Donatella Verbanac [*] [1]

Show more about author

Challenges of today’s drug development process

The pharmaceutical industry is facing unprecedented challenges to its current business model. Independent observers and industry analysts have also predicted its forthcoming significant decline (1). It is obvious that certain changes are long overdue if this industry is to meet investors’ expectation and at the same time come up with viable answers to unmet medical needs, i.e. successful treatments of currently incurable diseases.
Large pharmaceutical companies will need to invent new approaches and methodologies just in order to maintain their present status. First, they have to decide on what areas they should focus on, given their unique capabilities and strategic assets. Second, in order to profitably develop and market drugs they will need to explore new areas of science and include targeted customer groups at the early phase of a drug R&D process. Third, upon a decision what is their main focus, they will need to identify all the key capabilities necessary to achieve their goals, and to build or retain specific capacities that will give them significant advantages over their competition. They will also need to figure out where they can profitably add value for patients beyond just providing drugs. But, to obtain all this they will subsequently have to restructure their organizations to speed up the overall decision-making process, increase accountability and reduce overall cost (2).
All these changes will lead to the introduction of new market segments, besides the currently most explored market segment of treatment. The newly evolving market opportunities are mainly concentrated around following market segments – prevention, prediction, patient’s participation and personalization of medical approach and therapies. However, we should always bear in mind the ever-present and very important market segment of a drug follow-up. This trend has been already announced more than ten years ago by key analysts, but was never seriously considered so far (Figure 1).
Figure 1. Significant new market opportunities were opening up which expanded the role of the large pharmaceutical companies in the healthcare chain (modified from the last PricewaterhouseCoopers (PwC) business report from the 20th century).
Implementation of this approach in routine work practice was a major challenge for the drug discovery industry over the last decade. However, the exploration of new development opportunities is a must for today’s pharmaceutical businesses, since this represents a key element in the overall R&D cycle time reduction and resource preservation.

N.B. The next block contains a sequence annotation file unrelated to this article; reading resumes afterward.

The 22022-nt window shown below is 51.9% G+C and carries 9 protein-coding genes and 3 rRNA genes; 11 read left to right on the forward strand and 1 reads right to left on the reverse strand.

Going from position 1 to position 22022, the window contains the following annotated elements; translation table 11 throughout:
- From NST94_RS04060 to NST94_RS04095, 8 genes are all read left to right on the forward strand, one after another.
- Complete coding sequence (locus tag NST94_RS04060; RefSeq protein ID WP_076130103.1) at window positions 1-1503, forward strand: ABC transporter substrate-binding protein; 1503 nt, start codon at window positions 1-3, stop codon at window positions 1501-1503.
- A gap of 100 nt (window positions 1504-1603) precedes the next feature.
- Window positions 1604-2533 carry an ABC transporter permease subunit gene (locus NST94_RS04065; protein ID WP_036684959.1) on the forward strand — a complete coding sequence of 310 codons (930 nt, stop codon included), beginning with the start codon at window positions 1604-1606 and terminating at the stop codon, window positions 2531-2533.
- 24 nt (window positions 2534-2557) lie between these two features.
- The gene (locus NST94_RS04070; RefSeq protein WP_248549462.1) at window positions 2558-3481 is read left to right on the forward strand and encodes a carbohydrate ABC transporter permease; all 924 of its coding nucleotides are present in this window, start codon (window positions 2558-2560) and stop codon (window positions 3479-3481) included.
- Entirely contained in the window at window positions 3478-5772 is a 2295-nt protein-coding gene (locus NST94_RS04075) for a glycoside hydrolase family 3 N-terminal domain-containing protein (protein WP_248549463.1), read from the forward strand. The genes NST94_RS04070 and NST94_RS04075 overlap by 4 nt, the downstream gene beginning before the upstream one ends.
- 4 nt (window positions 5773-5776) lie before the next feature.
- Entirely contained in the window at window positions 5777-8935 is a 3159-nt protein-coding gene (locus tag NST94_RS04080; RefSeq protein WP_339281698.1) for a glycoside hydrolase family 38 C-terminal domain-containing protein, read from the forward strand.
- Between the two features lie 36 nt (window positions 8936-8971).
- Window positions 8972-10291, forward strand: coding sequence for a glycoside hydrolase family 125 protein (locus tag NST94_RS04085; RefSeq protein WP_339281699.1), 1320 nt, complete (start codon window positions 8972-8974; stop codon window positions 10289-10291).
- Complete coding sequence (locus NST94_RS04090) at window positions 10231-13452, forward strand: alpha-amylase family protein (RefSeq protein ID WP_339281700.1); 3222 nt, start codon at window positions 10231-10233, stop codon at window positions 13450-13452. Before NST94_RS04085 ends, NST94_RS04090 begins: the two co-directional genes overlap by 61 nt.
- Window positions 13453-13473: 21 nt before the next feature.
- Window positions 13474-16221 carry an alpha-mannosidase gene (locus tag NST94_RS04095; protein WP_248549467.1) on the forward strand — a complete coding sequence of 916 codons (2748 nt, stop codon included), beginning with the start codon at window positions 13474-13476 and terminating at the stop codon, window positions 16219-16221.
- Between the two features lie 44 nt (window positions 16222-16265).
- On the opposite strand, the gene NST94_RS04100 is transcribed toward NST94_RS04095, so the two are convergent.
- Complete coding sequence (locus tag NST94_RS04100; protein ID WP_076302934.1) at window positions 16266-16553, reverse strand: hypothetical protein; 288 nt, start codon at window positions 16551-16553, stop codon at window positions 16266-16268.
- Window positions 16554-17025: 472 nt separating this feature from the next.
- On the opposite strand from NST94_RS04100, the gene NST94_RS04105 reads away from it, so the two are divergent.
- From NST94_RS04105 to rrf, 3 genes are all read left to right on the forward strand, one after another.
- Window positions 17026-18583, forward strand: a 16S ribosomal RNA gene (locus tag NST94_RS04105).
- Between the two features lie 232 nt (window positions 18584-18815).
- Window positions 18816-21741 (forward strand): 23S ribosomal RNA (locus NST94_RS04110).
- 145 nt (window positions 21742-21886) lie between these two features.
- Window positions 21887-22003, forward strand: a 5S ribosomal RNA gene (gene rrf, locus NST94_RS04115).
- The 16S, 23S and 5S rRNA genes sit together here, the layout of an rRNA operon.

Improvement of R&D process

Reductions in R&D cycle time can be achieved in many ways. However, in less predictable systems, such as pharmaceutical R&D, approaches to cycle time reduction cannot be simply adopted as in predictable systems like production, although principles behind these methodologies have already been applied to some extent in drug manufacturing systems (3).
Considerations for reducing the cycle time of each phase of drug discovery and development are quite often project and phase specific. Each phase of development consists of a collection of unit processes, or individual tasks that consume time and resources. The sequential arrangement of these tasks can often be unique to an individual research project, exhibiting a significant variability introduced by the type of the science associated with every R&D project. Because of this inherent variability, cycle time reduction at a macro level can be achieved through task- and project-specific interventions aimed at reducing non-value added tasks and lag-times associated with completion of value added tasks. The role of an experienced project manager, assuming the commitment of his/hers project team, is crucial for the successful and timely completion of pre-defined milestones along an R&D process.